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Ghani in Munich and war on terror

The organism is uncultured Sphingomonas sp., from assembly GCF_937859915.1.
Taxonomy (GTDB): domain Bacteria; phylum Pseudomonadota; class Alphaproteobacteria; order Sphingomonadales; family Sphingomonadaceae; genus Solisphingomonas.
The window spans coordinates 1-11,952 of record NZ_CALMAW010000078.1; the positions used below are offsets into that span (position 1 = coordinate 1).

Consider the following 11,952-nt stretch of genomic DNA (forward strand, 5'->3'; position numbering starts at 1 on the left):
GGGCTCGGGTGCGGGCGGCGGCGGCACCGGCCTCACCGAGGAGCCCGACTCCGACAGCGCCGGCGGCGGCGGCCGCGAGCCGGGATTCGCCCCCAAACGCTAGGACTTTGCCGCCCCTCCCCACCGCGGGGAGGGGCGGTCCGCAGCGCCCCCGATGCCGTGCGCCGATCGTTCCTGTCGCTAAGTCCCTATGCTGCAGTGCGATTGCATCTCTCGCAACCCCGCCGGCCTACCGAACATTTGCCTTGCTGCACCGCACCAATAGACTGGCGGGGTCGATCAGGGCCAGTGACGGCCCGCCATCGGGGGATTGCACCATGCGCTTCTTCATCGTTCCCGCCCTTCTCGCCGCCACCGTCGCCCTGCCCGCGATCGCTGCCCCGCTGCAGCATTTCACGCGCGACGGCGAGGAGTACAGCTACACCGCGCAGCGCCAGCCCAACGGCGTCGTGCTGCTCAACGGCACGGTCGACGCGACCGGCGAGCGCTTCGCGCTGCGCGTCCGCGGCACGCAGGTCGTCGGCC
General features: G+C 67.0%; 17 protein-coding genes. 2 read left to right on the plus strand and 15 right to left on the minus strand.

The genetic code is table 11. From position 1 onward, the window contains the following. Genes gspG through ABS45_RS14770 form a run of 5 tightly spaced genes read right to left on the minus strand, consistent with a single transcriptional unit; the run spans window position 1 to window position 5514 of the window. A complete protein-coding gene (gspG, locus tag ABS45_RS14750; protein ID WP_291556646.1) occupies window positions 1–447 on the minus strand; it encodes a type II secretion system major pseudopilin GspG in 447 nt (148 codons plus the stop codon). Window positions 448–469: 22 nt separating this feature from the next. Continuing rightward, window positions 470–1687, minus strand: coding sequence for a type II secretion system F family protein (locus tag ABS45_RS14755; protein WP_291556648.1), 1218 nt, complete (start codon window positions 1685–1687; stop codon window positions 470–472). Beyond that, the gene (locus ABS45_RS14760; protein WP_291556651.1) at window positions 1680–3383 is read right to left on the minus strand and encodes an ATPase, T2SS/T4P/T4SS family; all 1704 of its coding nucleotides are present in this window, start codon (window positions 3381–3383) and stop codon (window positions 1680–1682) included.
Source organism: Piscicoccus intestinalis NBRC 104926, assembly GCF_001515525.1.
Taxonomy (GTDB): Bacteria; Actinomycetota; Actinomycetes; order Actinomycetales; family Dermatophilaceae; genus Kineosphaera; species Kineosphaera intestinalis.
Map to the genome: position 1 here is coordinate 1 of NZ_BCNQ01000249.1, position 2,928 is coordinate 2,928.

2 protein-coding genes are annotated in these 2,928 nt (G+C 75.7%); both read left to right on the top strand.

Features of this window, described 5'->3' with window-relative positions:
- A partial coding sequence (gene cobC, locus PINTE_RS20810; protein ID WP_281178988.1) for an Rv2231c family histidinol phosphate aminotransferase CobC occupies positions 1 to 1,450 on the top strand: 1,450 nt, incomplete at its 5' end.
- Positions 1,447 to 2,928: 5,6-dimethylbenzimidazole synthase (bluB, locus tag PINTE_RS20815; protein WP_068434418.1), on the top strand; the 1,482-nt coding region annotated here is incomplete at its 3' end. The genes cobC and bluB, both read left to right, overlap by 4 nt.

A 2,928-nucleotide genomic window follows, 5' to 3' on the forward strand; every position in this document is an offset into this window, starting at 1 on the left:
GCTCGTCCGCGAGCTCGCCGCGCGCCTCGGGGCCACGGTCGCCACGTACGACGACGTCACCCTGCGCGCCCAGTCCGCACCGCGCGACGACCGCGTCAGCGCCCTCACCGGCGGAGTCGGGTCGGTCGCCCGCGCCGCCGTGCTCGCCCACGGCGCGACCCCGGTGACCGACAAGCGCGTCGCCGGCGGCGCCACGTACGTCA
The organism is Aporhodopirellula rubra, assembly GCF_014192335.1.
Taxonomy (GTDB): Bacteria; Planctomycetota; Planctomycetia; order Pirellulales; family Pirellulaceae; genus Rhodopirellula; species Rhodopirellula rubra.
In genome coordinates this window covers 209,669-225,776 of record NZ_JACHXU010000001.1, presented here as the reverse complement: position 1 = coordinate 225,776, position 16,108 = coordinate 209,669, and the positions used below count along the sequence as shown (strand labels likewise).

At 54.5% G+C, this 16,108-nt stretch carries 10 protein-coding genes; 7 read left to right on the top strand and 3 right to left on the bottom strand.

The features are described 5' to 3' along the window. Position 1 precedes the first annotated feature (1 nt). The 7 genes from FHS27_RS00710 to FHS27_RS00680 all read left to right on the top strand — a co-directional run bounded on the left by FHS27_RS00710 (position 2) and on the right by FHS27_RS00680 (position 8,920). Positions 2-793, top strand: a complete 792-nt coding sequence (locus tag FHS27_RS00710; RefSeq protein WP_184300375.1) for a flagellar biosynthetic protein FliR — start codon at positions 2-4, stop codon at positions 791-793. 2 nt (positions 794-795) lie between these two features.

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As new threats have started emerging in the Arab peninsula, President Ashraf Ghani called on the international community at the Munich Security Conference that Afghanistan shouldn’t be kept on backburner. His call is timely and needs attention. Though too many other global challenges have emerged, but Afghanistan shouldn’t be ignored as all the gains made during the past 14 years will be reversed soon if the international community turns a blind eye to it. Since terrorism is a global threat that’s why it shouldn’t be fought selectively. All the countries where there is terrorism and peoples’ lives are under threat should be treated equally. Selecting one and ignoring one means fighting terrorism selectively which wouldn’t eliminate this threat from this planet. To declare victory in Afghanistan is too early as some international key players have declared, but contrary to their claims, the war is still far from over. In fact, it is escalating. The Taliban still continue to pose a serious threat. Though they lack the capacity to capture the country by force, but yes they have the capacity to keep the fire on and bleed the country for decades. The dialogue process being kicked off was a non-starter where the government was neither willing to confess its failure nor let it completely ended. Because complete end means shutting the doors of hope and solely relying on the use of force. Afghanistan didn’t feted America with flowers, but since it has invaded Kabul to topple the Taliban, it’s now obligatory it should take the war on logical end. People in Afghanistan feel that the United States stumbled into a quagmire here and now it is having troubles freeing itself, that’s why whenever there is a talk on the war, it is America to start from and it is America to end with. It was the United States who created the Mujahideen against the then USSR and supported them through Pakistan’s ISI but despite that Mujahideen leaders like Hekmatyar, Rabbani and Sayyaf, vowed their support for Saddam Hussain. Saddam’s Iraq, unlike Saudi Arabia and UAE, was among the few Arab countries that still maintained cordial ties with Dr. Najib’ s government. In December, Hekmatyar, visited Baghdad and met with Saddam where he offered to send his Mujahideen to help fight alongside the Iraqi Army. Why did this happen? Because Afghanistan was becoming isolated from the international community, and besides keeping relations with Muslim world intact, it wanted to gain some material gains as well. Should this time Afghanistan be dumped, leaders with militant ideology wouldn’t hesitate to visit foreign Muslim capital cities to forge alliances with. Therefore, what Ghani shared in the conference should be taken as writing on the wall. He said that NATO’s pullout and emergence of ISIS in the Arab world will cause Western allies to end mission in Afghanistan. Should this happen and the freefall of Afghanistan will start. Ghani’s words that because of Libya and Syria’s threats, Afghanistan must not be forgotten, should be an attention grabber and this time policymakers in Washington shouldn’t make blunders they made back in 1990s after the pullout of the then USSR forces from Kabul.